Eddy Current Sensor

A non-destructing sensing solution developed at the Mechatronics and Intelligent Automation Laboratory (MIARL) under the advisory of Prof. Chun-Yeon Lin.

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Starting from Aug. 2021, I serve as a research assistant in the Department of Mechanical Engineering, National Taiwan University. My research focus revolves around non-destructive sensing facilitated by our study in eddy current/magnetic sensor.

A sensor for ferrous/non-ferrous metal.

For a metal plate, there are generally three parameters that manufacturers are concerned about. First, the material of the plate,  which would affect the electrical conductivity and magnetic permeability, and the geometry. Assuming the plate is defect-free, then we are mostly concerned with its thickness.

We developed a sweep frequency sensor that could simultaneously determine the electrical conductivity and thickness for thin non-ferrous metal plates, and we are now working towards a pulsed eddy current sensor that could be used on ferrous and non-ferrous metals alike. 

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Working Principles

Signals are sent to the excitation coil, which generates a magnetic field that would cause a fluctuation in the magnetic flux density (MFD).

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This would induce eddy current in the metal plate below the sensor, which varies depending on the material properties and geometry. The eddy current would then cause a change in MFD opposing the original change (Lenz's Law), and the combined MFD from the excitation coil and the eddy current would be picked up by an anisotropic magnetoresistive sensor.  

Analytical Solution for sensor design

The exact solutions for axially symmetric eddy-current problems were proposed by Dodd & Deeds. This is also the theoretical foundation for our study. However, the solution has a singularity at the origin, which poses difficulty in implementing in our design because of the center placement of our coil.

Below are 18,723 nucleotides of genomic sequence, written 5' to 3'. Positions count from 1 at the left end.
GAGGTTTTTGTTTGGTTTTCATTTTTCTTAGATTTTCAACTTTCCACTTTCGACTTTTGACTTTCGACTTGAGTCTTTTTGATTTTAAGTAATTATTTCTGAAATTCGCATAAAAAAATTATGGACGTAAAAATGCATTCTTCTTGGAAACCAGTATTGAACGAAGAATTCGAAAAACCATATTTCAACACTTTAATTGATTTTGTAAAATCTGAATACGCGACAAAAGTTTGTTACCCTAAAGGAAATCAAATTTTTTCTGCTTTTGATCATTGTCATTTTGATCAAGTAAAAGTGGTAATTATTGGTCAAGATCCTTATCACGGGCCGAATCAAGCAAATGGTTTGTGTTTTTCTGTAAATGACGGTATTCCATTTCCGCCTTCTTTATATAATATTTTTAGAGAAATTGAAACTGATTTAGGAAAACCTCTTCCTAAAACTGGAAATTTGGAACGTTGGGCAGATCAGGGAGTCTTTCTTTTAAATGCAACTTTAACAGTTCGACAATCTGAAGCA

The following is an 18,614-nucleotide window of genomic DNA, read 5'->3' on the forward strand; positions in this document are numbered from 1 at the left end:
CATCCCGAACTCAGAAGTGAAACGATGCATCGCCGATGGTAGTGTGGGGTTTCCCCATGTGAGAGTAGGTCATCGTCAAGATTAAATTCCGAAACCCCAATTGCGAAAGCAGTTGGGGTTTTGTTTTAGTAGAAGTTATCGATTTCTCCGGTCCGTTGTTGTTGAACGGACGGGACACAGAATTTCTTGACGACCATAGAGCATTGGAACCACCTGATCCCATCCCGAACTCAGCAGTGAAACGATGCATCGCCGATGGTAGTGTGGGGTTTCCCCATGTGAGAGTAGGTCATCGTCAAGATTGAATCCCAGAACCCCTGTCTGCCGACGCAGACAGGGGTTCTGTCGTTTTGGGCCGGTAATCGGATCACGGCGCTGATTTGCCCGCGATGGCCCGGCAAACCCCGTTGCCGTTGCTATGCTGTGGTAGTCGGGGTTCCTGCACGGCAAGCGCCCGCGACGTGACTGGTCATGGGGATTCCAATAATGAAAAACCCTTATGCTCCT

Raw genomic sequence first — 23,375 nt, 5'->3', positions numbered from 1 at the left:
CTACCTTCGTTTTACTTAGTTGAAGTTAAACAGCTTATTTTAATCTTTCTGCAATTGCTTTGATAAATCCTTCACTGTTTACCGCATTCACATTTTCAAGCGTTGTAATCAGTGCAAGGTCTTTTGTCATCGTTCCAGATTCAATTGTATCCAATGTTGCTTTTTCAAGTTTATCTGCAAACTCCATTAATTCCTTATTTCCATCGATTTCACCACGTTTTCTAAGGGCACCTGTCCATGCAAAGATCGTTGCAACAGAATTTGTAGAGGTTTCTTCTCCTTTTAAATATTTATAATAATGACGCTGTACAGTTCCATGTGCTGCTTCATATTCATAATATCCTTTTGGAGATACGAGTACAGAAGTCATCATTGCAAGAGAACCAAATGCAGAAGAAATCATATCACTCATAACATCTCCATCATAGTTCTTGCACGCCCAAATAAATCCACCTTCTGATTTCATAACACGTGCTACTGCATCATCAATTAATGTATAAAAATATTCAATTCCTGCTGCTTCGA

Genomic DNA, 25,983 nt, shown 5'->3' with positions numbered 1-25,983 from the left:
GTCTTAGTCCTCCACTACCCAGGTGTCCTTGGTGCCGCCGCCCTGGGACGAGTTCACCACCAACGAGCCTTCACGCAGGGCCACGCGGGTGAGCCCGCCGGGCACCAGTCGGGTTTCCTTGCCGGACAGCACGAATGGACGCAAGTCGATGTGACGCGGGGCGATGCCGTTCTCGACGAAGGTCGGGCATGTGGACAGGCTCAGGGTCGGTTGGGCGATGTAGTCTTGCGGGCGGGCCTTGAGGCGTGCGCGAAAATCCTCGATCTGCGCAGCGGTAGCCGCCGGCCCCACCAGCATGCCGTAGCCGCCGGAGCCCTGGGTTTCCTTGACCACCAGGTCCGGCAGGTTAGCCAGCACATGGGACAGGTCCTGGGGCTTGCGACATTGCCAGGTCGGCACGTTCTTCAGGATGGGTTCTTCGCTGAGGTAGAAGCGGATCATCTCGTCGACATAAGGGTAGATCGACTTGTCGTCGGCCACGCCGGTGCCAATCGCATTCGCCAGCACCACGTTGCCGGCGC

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C. Dodd and W. Deeds, "Analytical Solutions to Eddy-Current Probe-Coil Problems," Journal of Applied Physics, vol. 39, pp. 2829-2838, 1968.

 

Numerical solution

The distributed current sources method provides an alternative that could bypass the singularity at the origin. 

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C. Lin, K. Lee, and B. Hao, "Distributed Current Source Method for Modeling Magnetic and Eddy-Current Fields Induced in Nonferrous Metallic Objects," IEEE/ASME Transactions on Mechatronics, vol. 23, no. 3, pp. 1038-1049, 2018, doi: 10.1109/TMECH.2017.2771763.

 
 
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Sensing system

As shown in the system block diagram, the excitation signal is generated by a PC and passes through the current amplifier before reaching the electromagnet (EM). The change in MFD caused by the EM then reaches the metal plate underneath, which induces eddy current in the plate. The MFD caused by the plate, along with the excitation MFD, was perceived by the AMR sensor, and this signal would be sent back to the PC after passing through an instrumentation amplifier. 

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Experimental Setup

With NI DAQ systems, LABVIEW, and MATLAB for signal analysis, we were able to verify our theories and also construct a reference map for the sensor. During my time as an undergraduate researcher, I conducted experiments that formed the basis for the manuscript later submitted to the IEEE/ASME Transactions on Mechatronics. (More details coming soon!)

 

Finite Element Analysis using COMSOL Multiphysics

In our study of eddy current sensors, we primarily rely on the 2D-axisymmetric model in COMSOL to carry out the FEA. 

In our study of eddy current sensors, we primarily rely on the 2D-axisymmetric model in COMSOL to carry out the FEA. The model shown on the left displays the setup. Although this exact model was not built by myself, I can construct an FEA model from start to finish in COMSOL.

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Signal: Sweep Frequency or Pulsed?

Aside from the sweep-frequency sensor developed, we are currently investigating pulsed sensors that could be more easily implemented into digital systems. 

I co-authored a conference paper titled "Time Domain Characteristics of Metal Magnetic/Eddy-current Sensor"[1] that won Silver in The 18th International Conference on Automation Technology (Automation 2021) in Kinmen, Taiwan. 

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To demonstrate our sensor's application, I made a video to complement the presentation.

 

The future of eddy current/magnetic sensor

With rising demand for automation, eddy current sensors remain a promising subject with the potential to be used in the industry or even in healthcare. More research coming soon.